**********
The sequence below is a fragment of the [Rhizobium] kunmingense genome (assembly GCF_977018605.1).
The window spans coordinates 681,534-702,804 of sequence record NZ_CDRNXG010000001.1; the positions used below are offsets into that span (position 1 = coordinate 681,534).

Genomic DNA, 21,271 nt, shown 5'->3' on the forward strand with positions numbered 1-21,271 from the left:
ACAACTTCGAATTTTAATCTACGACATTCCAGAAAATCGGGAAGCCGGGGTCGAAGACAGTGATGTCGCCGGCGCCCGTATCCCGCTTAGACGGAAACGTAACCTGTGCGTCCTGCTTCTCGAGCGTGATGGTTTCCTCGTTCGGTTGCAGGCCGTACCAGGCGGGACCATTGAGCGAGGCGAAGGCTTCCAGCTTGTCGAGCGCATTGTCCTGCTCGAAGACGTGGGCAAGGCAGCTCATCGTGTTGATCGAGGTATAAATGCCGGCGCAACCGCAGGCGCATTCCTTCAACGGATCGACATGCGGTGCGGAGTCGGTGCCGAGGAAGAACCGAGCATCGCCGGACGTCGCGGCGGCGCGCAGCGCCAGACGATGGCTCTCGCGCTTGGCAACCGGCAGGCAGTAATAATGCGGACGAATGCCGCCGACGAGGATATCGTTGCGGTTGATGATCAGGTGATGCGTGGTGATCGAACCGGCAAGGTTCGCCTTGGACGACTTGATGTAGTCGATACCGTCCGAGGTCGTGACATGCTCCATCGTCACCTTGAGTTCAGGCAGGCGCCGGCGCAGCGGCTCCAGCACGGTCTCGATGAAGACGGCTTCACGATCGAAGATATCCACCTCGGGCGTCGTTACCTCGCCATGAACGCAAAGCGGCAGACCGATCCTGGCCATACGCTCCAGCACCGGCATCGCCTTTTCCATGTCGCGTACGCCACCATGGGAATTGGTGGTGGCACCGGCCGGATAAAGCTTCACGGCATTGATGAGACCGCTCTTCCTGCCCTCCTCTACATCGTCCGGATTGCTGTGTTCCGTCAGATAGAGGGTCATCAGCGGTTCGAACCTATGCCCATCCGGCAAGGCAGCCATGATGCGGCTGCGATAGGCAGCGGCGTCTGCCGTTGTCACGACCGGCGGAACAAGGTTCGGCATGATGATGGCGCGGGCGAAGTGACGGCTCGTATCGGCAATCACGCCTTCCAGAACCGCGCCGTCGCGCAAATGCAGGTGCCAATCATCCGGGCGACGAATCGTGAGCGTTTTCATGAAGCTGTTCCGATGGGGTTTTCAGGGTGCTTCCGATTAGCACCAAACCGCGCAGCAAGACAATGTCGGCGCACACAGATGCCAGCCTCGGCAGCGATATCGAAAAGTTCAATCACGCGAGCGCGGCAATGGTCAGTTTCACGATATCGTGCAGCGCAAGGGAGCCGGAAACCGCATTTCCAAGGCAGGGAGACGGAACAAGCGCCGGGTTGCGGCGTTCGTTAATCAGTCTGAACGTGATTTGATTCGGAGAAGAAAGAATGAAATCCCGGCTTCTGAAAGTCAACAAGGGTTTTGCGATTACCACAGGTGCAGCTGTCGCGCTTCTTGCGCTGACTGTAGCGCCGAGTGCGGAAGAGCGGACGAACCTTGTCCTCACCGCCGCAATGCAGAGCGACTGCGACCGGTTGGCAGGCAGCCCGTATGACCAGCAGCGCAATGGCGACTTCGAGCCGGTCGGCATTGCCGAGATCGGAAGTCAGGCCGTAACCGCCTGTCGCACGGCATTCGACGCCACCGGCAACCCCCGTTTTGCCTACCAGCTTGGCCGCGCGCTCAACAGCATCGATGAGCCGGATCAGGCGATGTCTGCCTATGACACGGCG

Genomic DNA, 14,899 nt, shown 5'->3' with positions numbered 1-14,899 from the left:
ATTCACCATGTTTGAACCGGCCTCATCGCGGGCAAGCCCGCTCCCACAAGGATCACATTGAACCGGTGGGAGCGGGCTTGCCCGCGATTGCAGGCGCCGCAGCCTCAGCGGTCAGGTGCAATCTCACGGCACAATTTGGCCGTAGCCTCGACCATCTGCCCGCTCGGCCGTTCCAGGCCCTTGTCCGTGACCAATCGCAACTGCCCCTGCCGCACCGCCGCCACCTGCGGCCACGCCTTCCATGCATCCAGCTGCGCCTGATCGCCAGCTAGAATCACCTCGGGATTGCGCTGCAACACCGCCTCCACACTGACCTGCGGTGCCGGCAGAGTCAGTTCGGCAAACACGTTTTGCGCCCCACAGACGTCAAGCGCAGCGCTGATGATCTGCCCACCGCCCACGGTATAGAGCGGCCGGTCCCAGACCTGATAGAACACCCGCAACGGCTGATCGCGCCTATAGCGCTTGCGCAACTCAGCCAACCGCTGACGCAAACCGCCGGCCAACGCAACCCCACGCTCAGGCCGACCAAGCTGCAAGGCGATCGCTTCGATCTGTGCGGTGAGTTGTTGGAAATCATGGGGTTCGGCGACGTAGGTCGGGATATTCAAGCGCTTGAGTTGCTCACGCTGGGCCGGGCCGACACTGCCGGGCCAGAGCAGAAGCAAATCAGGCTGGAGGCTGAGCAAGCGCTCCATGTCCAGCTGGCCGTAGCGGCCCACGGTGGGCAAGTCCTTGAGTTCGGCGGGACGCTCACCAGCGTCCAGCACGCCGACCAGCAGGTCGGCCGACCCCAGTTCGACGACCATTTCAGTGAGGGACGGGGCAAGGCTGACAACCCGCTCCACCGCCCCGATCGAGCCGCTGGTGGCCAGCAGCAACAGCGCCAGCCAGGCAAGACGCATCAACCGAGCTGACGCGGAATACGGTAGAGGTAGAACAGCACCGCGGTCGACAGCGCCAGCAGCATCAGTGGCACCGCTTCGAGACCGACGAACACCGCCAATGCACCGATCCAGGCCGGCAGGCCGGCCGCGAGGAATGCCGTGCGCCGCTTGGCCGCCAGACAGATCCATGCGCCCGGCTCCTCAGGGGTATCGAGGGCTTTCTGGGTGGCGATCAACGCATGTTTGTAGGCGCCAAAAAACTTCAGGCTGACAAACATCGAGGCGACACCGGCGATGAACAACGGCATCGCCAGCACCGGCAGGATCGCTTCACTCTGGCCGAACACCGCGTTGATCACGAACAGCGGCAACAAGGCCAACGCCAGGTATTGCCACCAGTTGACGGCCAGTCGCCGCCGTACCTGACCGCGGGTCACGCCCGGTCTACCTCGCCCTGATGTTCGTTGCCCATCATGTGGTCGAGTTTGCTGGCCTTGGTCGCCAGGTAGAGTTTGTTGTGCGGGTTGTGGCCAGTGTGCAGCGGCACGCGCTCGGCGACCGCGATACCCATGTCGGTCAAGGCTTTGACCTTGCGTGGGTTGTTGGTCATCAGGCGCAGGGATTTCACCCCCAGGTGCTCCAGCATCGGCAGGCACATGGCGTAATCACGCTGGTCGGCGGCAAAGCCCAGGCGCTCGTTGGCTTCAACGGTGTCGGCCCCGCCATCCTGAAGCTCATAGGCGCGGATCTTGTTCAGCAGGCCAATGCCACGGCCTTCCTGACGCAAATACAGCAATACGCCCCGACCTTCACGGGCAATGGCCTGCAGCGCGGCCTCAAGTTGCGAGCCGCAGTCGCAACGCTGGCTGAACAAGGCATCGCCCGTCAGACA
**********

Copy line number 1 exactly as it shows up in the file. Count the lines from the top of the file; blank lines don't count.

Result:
The sequence below is a fragment of the [Rhizobium] kunmingense genome (assembly GCF_977018605.1).